Lous dreyts de l’Ome :
par Pierre Bernadau
Bordeau, le 10 septembre, l’an second de la Revolution de France (1790). en gascon.
Prumeyrement.–Lous omes nèchen et damoren libres et egaux en dreyts, et g’nia que l’abantage dau puplic que pot fa establi de les distinctiouns entre lous citoiens”(191-192).
Les Droits de l’homme :
Premièrement.–Les Hommes naissent et demeurent libres et égaux en droits, et il n’y a que l’avantage du public qui puisse faire établir des distinctions entre les citoyens.
I wanted to share with the class another version of the literary genre we now call the “declaration of independence”, or “of man” etc.. We should remember that it was often the biggest news of the time and it had to be “officially” decreed. Ironically, when the documents arrived in the various country sides in France, it was not even understood by the majority of this new French Republic. Therefore, there was a constant circulation of translated proclamations, pamphlets, and laws distributed such that speakers of the various “patois” could understand. Here below, you will find a gascon translation of the first article of “Les Droit de l’homme”. Oftentimes, in addition to the the “y”‘s and “i”‘s being interchangeable, one will also see that some of the spellings also are on the account of variations between the regional pronunciations. Note also the presence in the French documents of the Revolutionary Calendar, also known as the Republican Calendar.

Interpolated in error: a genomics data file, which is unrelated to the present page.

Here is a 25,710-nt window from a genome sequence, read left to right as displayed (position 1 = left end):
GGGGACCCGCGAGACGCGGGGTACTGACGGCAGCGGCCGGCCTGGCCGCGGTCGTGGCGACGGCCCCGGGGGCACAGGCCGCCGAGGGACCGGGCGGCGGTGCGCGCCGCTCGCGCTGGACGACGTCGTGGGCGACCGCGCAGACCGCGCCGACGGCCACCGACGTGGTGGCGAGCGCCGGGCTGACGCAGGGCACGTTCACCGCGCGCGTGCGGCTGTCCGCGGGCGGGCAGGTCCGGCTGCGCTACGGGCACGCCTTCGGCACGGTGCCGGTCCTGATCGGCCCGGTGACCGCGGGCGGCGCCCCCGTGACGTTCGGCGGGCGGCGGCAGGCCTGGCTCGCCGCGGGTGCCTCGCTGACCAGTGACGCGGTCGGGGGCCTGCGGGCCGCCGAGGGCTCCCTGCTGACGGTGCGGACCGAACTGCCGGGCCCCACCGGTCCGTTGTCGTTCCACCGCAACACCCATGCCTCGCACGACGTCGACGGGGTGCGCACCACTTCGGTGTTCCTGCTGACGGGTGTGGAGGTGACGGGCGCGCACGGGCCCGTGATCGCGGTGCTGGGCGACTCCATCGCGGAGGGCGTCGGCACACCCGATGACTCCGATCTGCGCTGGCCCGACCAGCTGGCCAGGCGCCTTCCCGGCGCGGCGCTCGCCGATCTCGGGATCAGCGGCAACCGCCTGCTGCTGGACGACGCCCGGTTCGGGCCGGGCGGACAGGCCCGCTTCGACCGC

Certeau, Michel de, Dominique Julia, and Jacques Revel. Une Politique De La Langue : La Révolution Française Et Les Patois : L’enquête De Grégoire. Collection Folio/Histoire, 117. Paris: Gallimard, 2002, 191-192.